House Speaker John Boehner plans to move forward with his Obamacare lawsuit "soon" and is not concerned about a government report that liberal critics say wipes out its legal arguments, a spokesman said.
“We will hold the president accountable for unilaterally rewriting the law, and the lawsuit will be filed soon,” Boehner spokesman Kevin Smith told TheBlaze.
A report from the nonpartisan Congressional Research Service garnered unwarranted attention in recent days, Smith said, because liberal commentators have misinterpreted the report.
“That isn't going to change simply because two liberal advocates have drawn inaccurate conclusions from a CRS report,” Smith added.
The report cites, among other things, that the Supreme Court gives discretion to agencies on delaying or not enforcing certain regulation, a potential justification for the Department of Health and Human Services not to enforce the Obmacare employer mandate to provide health insurance plans to workers.
The employer mandate, a key part of the Affordable Care Act, was set to take effect in 2014, but was delayed and is now scheduled to be in place for all employers by 2016. The House lawsuit seeks to hold President Barack Obama to his constitutional obligation to “take care that the laws be faithfully executed.”
“Often, the agency has not been able to accomplish the required action within the time provided by Congress,” the CRS report stated. “In this type of situation, the agency simply has not taken any action; therefore, no rulemaking procedures are required. However, as mentioned above, an agency may be subject to a suit by a party seeking to compel the agency to take action.”
The CRS report was first reported in a Washington Monthly piece by Simon Lazarus and Elisabeth Stein, attorneys with the Constitutional Accountability Center, a liberal think tank.
“In other words, having been asked whether the Obama administration had crossed all its T’s and dotted its I’s, the CRS’ answer was unequivocal: yes it had,” the attorneys wrote in what they said was distilling the conclusion. “In bland CRS-speak, this seems like a veritable finger in the eye – or perhaps, a blunt warning to the speaker to drop the lawsuit project.”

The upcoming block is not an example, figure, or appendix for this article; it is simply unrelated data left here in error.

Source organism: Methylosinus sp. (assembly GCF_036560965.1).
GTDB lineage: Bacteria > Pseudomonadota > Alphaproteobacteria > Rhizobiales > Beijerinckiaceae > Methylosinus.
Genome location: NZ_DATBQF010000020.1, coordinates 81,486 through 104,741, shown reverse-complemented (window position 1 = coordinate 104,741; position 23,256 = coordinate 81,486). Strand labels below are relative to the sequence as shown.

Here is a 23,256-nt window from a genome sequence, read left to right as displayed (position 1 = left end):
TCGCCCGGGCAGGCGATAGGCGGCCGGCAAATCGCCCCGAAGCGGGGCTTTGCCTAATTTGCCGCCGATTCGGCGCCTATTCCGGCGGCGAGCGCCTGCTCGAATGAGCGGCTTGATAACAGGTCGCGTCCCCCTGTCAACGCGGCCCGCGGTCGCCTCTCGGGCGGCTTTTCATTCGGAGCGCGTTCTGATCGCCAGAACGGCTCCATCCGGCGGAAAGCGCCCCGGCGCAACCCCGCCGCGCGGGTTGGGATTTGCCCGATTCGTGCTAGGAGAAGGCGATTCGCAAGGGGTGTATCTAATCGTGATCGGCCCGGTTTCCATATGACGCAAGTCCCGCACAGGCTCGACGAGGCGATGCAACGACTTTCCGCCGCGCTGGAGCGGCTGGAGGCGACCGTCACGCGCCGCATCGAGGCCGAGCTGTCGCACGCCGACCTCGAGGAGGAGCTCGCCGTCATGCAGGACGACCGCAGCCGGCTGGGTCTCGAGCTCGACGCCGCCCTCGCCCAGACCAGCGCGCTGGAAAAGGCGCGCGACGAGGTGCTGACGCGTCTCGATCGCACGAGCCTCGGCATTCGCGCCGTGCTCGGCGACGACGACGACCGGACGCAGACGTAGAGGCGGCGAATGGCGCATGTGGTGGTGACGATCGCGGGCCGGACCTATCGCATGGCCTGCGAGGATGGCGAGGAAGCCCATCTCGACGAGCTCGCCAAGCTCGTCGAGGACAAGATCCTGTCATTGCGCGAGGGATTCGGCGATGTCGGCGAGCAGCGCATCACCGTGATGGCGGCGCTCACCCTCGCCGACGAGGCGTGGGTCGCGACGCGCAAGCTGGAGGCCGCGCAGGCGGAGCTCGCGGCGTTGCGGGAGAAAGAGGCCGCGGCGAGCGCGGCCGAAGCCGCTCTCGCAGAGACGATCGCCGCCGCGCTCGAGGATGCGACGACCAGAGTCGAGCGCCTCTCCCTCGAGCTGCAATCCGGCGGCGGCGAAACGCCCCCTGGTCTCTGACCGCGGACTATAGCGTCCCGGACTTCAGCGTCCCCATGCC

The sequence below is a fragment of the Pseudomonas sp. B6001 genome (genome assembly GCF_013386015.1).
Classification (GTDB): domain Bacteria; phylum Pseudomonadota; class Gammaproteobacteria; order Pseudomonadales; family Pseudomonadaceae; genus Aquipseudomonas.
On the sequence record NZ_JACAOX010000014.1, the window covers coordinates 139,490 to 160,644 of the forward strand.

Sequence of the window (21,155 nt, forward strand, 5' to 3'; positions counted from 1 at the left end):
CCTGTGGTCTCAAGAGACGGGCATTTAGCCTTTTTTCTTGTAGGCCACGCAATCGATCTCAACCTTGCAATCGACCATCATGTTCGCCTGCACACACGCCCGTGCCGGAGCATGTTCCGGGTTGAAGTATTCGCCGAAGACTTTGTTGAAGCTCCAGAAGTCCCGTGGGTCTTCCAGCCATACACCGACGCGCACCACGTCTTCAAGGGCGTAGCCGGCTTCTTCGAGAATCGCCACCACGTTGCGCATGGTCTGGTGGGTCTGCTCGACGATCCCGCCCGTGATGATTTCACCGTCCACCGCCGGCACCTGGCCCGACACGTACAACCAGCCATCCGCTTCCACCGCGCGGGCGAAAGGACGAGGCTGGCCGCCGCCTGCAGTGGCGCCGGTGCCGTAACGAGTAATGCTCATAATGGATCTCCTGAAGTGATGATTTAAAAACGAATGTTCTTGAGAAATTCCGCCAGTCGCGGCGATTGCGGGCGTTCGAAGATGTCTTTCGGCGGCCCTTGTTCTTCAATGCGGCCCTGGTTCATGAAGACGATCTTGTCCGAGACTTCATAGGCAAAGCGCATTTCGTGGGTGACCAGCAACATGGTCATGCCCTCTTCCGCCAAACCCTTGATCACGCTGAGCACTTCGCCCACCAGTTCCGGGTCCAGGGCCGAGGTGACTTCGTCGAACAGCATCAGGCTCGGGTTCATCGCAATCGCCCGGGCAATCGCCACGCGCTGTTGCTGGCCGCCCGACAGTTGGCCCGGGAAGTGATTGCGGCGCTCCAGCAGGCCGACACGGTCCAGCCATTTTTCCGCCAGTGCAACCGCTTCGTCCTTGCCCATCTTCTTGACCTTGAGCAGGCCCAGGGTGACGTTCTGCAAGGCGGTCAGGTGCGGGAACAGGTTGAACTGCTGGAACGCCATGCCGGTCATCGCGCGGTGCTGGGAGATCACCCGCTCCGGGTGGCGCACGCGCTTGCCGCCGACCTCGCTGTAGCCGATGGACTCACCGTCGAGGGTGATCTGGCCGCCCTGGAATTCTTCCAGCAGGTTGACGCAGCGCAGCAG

The CRS has no legally binding authority, but as the research arm of Congress has credibility with both sides.
The CRS report said courts determine whether these delays are reviewable in court by following the Supreme Court’s decision in the 1985 case of Heckler v. Chaney, which held, “an agency’s decision not to prosecute or enforce...is a decision generally committed to an agency’s absolute discretion,” the CRS report said, quoting the high court ruling.
The CRS report continues saying the Administrative Procedure Act, or APA, provides “administrative enforcement discretion.”
The report was not published to support or refute the House lawsuit, but rather to examine the legal questions of an agency’s missed deadline for taking congressionally-mandated action, or suspended enforcement of a law passed by congress, and whether these delays are reviewable in court.
A “fact sheet” from the speaker’s office says the House lawsuit “is not based on a violation of regulatory procedure.” Boehner's office also said the report has nothing to do with when the lawsuit will be filed.
“When agencies implement new rules or regulations, the APA requires that certain rulemaking procedures are followed,” the speaker’s office said. “However, an agency is not able to do whatever it pleases simply because it follows a rulemaking procedure. It cannot override or ignore the intent of Congress signified by clear language in a statute. The president acted beyond the scope of his authority when he chose to not enforce the employer mandate because the terms of the mandate were laid out in clear, unambiguous language – you can’t get much clearer than a firm date.”